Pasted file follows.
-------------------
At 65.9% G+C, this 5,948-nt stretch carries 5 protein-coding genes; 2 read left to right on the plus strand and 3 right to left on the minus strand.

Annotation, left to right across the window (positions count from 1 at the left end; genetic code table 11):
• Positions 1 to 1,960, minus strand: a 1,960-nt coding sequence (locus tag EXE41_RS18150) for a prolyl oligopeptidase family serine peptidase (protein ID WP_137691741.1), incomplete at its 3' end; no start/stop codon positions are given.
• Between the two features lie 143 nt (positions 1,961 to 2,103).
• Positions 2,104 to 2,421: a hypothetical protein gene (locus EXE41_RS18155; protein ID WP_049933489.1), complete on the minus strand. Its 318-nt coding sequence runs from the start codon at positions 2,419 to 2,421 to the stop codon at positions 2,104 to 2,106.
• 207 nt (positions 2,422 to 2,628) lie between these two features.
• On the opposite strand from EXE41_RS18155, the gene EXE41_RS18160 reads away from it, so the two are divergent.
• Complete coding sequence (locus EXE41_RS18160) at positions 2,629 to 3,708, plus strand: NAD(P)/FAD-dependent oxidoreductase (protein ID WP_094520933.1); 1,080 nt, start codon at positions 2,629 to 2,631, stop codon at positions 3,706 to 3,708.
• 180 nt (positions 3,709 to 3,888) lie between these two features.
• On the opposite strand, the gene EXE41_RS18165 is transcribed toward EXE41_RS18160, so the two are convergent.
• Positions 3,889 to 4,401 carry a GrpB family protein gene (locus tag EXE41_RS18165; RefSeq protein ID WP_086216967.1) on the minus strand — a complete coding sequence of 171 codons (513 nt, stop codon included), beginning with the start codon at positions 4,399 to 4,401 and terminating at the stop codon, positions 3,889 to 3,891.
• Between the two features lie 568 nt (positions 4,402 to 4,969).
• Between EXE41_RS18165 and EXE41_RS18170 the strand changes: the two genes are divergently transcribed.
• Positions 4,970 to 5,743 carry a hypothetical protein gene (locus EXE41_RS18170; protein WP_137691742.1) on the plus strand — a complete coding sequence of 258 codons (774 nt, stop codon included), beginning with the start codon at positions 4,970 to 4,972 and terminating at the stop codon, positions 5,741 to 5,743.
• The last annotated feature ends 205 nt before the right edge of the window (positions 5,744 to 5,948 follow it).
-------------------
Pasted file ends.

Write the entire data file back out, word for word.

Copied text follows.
At 65.9% G+C, this 5,948-nt stretch carries 5 protein-coding genes; 2 read left to right on the plus strand and 3 right to left on the minus strand.

Annotation, left to right across the window (positions count from 1 at the left end; genetic code table 11):
• Positions 1 to 1,960, minus strand: a 1,960-nt coding sequence (locus tag EXE41_RS18150) for a prolyl oligopeptidase family serine peptidase (protein ID WP_137691741.1), incomplete at its 3' end; no start/stop codon positions are given.
• Between the two features lie 143 nt (positions 1,961 to 2,103).
• Positions 2,104 to 2,421: a hypothetical protein gene (locus EXE41_RS18155; protein ID WP_049933489.1), complete on the minus strand. Its 318-nt coding sequence runs from the start codon at positions 2,419 to 2,421 to the stop codon at positions 2,104 to 2,106.
• 207 nt (positions 2,422 to 2,628) lie between these two features.
• On the opposite strand from EXE41_RS18155, the gene EXE41_RS18160 reads away from it, so the two are divergent.
• Complete coding sequence (locus EXE41_RS18160) at positions 2,629 to 3,708, plus strand: NAD(P)/FAD-dependent oxidoreductase (protein ID WP_094520933.1); 1,080 nt, start codon at positions 2,629 to 2,631, stop codon at positions 3,706 to 3,708.
• 180 nt (positions 3,709 to 3,888) lie between these two features.
• On the opposite strand, the gene EXE41_RS18165 is transcribed toward EXE41_RS18160, so the two are convergent.
• Positions 3,889 to 4,401 carry a GrpB family protein gene (locus tag EXE41_RS18165; RefSeq protein ID WP_086216967.1) on the minus strand — a complete coding sequence of 171 codons (513 nt, stop codon included), beginning with the start codon at positions 4,399 to 4,401 and terminating at the stop codon, positions 3,889 to 3,891.
• Between the two features lie 568 nt (positions 4,402 to 4,969).
• Between EXE41_RS18165 and EXE41_RS18170 the strand changes: the two genes are divergently transcribed.
• Positions 4,970 to 5,743 carry a hypothetical protein gene (locus EXE41_RS18170; protein WP_137691742.1) on the plus strand — a complete coding sequence of 258 codons (774 nt, stop codon included), beginning with the start codon at positions 4,970 to 4,972 and terminating at the stop codon, positions 5,741 to 5,743.
• The last annotated feature ends 205 nt before the right edge of the window (positions 5,744 to 5,948 follow it).